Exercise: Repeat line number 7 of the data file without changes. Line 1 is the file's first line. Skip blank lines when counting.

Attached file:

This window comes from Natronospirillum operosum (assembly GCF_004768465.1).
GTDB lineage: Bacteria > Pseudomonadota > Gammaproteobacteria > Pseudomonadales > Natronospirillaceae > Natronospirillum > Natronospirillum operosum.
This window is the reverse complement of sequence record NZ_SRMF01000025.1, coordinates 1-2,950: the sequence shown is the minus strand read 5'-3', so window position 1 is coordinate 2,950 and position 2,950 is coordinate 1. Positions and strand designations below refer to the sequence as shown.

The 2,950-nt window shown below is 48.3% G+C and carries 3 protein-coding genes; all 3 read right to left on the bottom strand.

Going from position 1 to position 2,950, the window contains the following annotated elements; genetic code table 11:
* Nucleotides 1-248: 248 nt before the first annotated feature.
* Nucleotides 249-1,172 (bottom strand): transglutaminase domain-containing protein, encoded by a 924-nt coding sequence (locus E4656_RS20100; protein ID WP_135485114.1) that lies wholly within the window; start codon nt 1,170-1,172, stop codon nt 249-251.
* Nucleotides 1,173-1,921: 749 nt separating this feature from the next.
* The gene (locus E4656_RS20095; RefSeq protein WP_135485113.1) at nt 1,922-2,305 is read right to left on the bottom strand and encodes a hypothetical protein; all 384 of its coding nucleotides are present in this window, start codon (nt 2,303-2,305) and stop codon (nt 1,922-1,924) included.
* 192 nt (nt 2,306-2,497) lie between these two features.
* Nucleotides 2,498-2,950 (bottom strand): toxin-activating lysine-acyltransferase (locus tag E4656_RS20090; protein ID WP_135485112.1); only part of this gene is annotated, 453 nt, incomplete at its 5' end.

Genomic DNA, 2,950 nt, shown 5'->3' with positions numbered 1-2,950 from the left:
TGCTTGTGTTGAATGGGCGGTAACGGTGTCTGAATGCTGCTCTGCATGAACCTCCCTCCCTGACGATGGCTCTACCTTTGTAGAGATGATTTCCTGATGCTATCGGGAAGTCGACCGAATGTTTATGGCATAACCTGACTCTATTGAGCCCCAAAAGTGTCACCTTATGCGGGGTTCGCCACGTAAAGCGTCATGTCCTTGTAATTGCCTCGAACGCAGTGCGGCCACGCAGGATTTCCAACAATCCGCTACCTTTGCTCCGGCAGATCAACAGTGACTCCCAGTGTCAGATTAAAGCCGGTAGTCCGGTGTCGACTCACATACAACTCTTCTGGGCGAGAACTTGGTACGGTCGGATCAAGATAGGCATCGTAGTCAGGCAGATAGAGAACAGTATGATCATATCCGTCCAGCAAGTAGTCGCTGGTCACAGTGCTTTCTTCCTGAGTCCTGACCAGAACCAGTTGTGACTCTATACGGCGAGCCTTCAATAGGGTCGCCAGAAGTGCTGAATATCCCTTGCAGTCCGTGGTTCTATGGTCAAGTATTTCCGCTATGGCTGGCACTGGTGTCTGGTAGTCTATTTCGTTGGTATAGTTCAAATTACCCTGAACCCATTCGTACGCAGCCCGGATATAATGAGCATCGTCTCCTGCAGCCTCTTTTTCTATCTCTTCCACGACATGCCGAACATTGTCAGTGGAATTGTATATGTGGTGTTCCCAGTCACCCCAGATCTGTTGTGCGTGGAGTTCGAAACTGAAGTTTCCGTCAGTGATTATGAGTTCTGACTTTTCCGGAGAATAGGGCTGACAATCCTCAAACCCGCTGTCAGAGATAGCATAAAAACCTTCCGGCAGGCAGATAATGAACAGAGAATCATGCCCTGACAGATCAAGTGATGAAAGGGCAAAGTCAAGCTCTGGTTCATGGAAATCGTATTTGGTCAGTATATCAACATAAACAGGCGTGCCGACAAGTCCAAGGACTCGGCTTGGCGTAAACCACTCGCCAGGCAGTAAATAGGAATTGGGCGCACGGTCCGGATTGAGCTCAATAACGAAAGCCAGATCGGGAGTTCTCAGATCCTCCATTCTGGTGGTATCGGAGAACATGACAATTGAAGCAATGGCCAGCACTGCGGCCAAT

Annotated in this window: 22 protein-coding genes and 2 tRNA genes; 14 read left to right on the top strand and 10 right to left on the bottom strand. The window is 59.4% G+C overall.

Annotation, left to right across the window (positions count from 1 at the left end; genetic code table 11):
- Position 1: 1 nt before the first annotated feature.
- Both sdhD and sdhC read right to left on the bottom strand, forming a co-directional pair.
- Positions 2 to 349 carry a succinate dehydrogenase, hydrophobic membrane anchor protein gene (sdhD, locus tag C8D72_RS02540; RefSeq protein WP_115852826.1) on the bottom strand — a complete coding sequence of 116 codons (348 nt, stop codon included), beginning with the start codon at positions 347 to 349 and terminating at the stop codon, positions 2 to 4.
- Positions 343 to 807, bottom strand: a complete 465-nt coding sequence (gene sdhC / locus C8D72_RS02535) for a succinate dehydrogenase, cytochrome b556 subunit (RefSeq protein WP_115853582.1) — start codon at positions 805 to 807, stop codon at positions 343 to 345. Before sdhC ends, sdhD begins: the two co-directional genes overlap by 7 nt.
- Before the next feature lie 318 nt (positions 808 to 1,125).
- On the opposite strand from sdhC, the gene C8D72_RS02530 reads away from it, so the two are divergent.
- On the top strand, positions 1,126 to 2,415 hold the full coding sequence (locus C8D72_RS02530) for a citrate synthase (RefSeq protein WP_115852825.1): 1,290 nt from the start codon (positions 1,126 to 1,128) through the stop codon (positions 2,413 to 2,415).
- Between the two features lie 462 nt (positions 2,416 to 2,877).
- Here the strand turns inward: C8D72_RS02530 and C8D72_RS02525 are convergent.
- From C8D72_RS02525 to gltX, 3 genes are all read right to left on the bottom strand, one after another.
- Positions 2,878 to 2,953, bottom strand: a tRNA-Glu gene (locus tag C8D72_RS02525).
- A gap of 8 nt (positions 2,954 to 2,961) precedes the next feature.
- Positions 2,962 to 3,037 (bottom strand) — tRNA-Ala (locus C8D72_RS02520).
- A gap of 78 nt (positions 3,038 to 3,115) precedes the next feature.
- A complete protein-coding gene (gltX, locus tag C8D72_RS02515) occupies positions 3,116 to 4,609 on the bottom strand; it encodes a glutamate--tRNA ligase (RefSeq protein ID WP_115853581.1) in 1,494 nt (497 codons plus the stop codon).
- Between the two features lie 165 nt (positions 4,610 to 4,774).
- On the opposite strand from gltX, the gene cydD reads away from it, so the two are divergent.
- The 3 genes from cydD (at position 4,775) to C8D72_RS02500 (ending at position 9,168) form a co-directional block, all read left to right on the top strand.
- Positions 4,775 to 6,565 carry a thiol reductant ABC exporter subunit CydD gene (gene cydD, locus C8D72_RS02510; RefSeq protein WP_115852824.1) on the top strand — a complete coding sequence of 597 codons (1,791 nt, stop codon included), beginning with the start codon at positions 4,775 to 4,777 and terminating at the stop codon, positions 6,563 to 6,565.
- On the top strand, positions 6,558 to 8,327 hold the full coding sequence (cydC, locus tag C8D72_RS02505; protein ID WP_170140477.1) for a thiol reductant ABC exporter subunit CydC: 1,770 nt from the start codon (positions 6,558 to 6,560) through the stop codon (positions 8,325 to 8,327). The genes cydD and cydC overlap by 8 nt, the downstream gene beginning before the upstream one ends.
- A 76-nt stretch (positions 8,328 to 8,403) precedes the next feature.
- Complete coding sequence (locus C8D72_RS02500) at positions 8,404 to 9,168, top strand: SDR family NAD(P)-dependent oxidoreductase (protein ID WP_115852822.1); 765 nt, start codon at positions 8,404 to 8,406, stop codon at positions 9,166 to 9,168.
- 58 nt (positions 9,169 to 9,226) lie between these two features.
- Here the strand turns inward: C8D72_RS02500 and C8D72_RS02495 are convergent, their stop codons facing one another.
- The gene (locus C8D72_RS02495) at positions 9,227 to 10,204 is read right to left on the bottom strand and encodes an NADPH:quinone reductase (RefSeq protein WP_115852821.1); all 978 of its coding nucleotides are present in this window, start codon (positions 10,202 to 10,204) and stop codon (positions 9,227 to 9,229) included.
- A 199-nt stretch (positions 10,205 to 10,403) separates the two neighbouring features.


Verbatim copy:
* Nucleotides 249-1,172 (bottom strand): transglutaminase domain-containing protein, encoded by a 924-nt coding sequence (locus E4656_RS20100; protein ID WP_135485114.1) that lies wholly within the window; start codon nt 1,170-1,172, stop codon nt 249-251.